Using the Sony NEX-6 for concert photography

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So, last year I decided to trade in all my Canon SLR gear and replace it with a compact mirrorless system. Due to recent health issues I was finding an SLR system far too heavy to carry around and to use for long periods of time and after a ton of research and some kind advice from the photographer Jesse Hildebrand (Http://jbhildebrand.com/), who had gone through virtually the same process as me, I finally settled on a Sony NEX-6. I was very tempted by the current Fuji offerings but in the end I found my money just went further with Sony and the NEX-6 seemed to have a noticeably better autofocus system, which was a big issue for me. Probably any mirrorless system would have been fine for just about everything I do…except live music. I thought it might be useful for other people in this position if I wrote up my first experience of shooting live music with the Sony.

It was about six months or so between getting the camera and being able to shoot a gig, and in between the NEX was great to use for everything else: landscapes, portraits, photoshoots and general snap-shotting. Eventually I was up to travelling again and got a press pass to cover the European leg of the Faderhead/Aesthetic Perfection joint tour at the Classic Grand in Glasgow and test it out properly.

So first off, that autofocus that’s so important when shooting live events. I had worried it wouldn’t be much use shooting in low-light environments but it turned out when reviewers talk about low-light, what they really mean is low contrast. If you have defined edges and areas of contrast for it to lock onto it works just fine, and any half-decently lit stage will provide those. It’s definitely not as snappy as my 50D was and it did struggle from time to time depending on what the lighting was doing but I was pleasantly surprised to find, when sorting through my images, I had the exact same keeper rate I got with the 50D. The way I shoot gigs is generally to pre-focus then wait for a moment to happen to click the shutter and the autofocus delivered just fine for that style of shooting.

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This leads to my main issue, which was with the shutter button. It was just very, very sensitive. It had never been a problem with any other, more sedate, type of photography, but when trying to hold it halfway to lock focus in the photographers pit there were quite a few times I snapped a picture by accident. Sadly it turns out the NEX-6 doesn’t do rear-button focusing, which is a letdown as that would be the obvious solution and was the way I used to shoot with the Canon. I can only hope it’ll get added in a firmware update in the future.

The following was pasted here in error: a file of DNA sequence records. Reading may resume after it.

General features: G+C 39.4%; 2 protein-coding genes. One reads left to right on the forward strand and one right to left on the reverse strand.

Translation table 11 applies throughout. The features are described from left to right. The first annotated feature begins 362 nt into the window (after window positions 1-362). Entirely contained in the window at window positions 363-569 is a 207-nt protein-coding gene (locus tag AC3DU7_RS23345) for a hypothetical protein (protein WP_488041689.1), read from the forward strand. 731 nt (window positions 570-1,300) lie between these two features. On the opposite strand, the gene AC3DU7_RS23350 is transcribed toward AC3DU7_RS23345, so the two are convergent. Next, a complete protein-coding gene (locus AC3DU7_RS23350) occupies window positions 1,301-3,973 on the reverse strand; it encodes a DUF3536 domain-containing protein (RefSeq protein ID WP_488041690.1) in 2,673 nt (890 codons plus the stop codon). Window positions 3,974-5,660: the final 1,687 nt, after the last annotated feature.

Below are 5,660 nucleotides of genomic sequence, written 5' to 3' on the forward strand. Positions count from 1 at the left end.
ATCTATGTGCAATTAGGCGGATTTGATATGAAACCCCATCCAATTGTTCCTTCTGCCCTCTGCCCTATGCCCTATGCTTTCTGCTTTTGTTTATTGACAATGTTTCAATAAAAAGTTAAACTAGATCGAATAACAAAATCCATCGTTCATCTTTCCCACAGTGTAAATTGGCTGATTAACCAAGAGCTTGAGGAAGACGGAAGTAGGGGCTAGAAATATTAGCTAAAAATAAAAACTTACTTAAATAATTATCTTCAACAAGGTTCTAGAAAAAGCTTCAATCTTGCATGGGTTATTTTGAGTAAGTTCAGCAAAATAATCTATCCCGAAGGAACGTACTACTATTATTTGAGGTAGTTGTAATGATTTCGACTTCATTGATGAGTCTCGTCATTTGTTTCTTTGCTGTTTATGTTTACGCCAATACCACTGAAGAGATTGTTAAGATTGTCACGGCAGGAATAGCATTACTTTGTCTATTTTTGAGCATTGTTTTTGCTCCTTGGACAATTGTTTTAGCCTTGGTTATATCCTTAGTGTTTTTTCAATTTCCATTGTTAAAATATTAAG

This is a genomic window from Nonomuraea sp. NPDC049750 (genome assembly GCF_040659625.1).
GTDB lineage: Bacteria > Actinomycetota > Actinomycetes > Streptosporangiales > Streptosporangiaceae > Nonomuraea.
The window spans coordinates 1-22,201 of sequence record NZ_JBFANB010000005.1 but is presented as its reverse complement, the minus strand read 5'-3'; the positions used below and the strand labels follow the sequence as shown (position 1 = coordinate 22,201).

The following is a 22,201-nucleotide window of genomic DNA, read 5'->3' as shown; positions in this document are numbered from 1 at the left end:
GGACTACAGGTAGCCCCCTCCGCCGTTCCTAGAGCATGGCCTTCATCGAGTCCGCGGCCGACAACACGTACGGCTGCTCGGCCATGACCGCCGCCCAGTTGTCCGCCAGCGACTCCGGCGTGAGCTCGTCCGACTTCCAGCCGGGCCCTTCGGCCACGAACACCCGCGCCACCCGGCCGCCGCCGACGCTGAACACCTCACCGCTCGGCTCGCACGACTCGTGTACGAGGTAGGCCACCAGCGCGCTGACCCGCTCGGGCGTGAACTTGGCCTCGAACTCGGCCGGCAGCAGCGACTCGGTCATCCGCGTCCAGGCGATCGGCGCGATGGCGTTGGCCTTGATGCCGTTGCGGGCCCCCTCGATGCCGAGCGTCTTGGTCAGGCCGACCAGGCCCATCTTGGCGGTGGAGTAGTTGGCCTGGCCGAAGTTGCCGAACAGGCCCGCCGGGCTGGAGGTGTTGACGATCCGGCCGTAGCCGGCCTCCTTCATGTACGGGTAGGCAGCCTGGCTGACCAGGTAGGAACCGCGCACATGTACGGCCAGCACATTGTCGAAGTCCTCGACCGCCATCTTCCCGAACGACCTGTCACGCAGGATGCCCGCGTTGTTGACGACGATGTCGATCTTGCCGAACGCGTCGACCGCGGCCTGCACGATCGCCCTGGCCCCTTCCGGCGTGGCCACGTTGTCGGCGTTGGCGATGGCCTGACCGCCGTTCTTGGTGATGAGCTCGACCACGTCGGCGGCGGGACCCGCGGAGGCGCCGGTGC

The weight is the best thing for me. Being able to carry my entire kit – camera body, three prime lenses, four batteries, cards and cleaning equipment – in one small shoulder bag is fantastic. Even though I’m doing better than last year, a night of crouching and moving around in the photo pit is quite a strain so not having to deal with the weight of an SLR and a big lens on top of it is brilliant. Although I had to run for a train as soon as the show was finished, have a small, light kit would also be a great benefit if you want to hang around and enjoy the rest of the evening. I didn’t need to use it at that gig, but the flip-out screen should make it far more versatile to get low-angle shots or shoot over the heads of crowds too.

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Finally, the image quality is superb. On the 50D I thought 1600ISO was pretty decent but 3200ISO was an emergency-only setting with a pretty noticeable degradation of the image quality. I had to shoot at 3200ISO for part of the support band, Terrolokaust’s set and the results were great (the three photos on this page were all shot at 3200ISO). There were a couple of times when shooting in pub basements I had to go into the High range on the 50D…the results weren’t too pretty, but it’s better than walking away with no results at all. I haven’t tried any higher settings on the NEX-6 yet, but I’m curious to see how far I can push the sensor and get useable shots.

I haven’t regretted making the change once and the gig was the final seal of approval for me. Although it may require an adjustment to your shooting style to accommodate the slower autofocus, it’s a very capable camera indeed and for me personally the benefits far outweigh any limitations compared to an SLR.

 

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